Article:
Stryker’s Spine division will demonstrate its 3D-printed Tritanium Posterior Lumbar (PL) Cage, an interbody fusion device designed to aid in lumbar spinal fixation for patients with degenerative disc disease, including up to Grade 1 spondylolisthesis, and degenerative scoliosis, at the North American Spine Society (NASS) Annual Meeting, Oct. 26-29, 2016, in Boston (booth No. 1415).
As part of the exhibit, Stryker’s proprietary Tritanium In-Growth Technology will be featured in a virtual reality “tour,” providing surgeons with a unique perspective on how 3D printing, also known as additive manufacturing, allows Stryker to produce highly porous implants that would be difficult or impossible to create using traditional manufacturing techniques.
Stryker’s Tritanium Technology, which reflects years of extensive research and development, allows for the creation of porous structures designed to mimic cancellous bone, a type of spongy bone tissue, with the goal of bone in-growth.1
“We are excited to showcase the Tritanium PL Cage and unveil our new 3D virtual reality experience to surgeons during the NASS conference,” said Bradley Paddock, president of Stryker’s Spine division. “Oculus headsets will take surgeons on a journey through the evolution of Stryker’s pioneering additive manufacturing technology. They will then ‘travel’ to Stryker’s state-of-the-art additive manufacturing facility in Ireland for an up-close view of Tritanium and explore how our highly porous Tritanium implants may benefit their patients.”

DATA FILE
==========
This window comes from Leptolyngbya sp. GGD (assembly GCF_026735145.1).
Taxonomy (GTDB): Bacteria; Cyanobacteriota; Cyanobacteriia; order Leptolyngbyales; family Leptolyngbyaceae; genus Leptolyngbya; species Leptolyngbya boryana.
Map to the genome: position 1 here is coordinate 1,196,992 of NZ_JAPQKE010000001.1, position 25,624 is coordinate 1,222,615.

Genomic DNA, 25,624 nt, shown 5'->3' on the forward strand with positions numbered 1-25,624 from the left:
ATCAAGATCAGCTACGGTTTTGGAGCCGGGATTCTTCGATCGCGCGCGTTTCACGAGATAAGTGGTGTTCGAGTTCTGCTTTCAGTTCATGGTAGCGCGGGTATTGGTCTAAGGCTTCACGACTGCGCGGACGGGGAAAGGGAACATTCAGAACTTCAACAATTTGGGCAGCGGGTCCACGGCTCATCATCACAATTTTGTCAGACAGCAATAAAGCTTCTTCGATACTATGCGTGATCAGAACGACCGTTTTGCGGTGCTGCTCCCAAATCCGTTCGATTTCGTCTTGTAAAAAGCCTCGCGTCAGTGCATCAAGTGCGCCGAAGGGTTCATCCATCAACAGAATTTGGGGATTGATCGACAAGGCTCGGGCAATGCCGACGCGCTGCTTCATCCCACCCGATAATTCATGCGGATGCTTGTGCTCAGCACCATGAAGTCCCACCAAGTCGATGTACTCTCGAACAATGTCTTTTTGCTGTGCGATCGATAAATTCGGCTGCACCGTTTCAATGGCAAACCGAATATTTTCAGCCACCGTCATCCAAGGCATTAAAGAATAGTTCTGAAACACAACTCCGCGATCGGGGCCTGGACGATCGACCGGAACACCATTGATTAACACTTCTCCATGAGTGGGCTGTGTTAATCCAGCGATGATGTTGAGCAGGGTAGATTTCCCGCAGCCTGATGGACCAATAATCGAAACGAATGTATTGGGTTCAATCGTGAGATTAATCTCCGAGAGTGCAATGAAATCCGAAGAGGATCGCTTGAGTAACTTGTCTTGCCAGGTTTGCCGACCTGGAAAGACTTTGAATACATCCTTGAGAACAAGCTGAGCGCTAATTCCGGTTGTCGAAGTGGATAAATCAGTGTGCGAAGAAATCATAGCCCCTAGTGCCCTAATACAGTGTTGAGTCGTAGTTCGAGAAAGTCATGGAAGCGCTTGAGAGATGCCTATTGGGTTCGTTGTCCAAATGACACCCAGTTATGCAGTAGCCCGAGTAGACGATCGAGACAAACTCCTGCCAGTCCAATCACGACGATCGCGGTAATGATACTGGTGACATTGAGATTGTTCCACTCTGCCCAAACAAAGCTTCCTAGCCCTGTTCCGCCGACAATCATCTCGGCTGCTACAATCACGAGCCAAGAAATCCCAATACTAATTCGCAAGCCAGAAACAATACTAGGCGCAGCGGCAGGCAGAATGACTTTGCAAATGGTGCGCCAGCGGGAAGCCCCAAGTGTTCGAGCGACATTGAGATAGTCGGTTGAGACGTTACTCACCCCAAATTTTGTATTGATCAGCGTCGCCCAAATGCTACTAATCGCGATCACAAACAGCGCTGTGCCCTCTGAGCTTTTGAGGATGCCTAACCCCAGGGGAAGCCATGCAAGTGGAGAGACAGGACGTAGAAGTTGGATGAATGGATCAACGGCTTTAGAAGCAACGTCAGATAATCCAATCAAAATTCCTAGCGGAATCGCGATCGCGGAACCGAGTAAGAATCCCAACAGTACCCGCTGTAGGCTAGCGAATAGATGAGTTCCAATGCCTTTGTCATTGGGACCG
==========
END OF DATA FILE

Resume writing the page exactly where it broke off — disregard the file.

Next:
Also at NASS, results will be presented from a pre-clinical animal study, titled, “Biomechanical and Histologic Comparison of a Novel 3D-Printed Porous Titanium Interbody Cage to PEEK,” that evaluated the biomechanical performance and bone in-growth potential of various lumbar interbody fusion implants utilizing different materials, including the Tritanium PL Cage.
The Tritanium Posterior Lumbar Cage features fully interconnected pores that span endplate to endplate. It is available in a variety of widths, lengths, heights, and lordotic angles that can adapt to a variety of patient anatomies. Its large lateral windows and open architecture allow visualization of fusion on CT and X-ray,2 and its solid-tipped, precisely angled serrations are designed to allow for bidirectional fixation and to maximize surface area for endplate contact with the cage.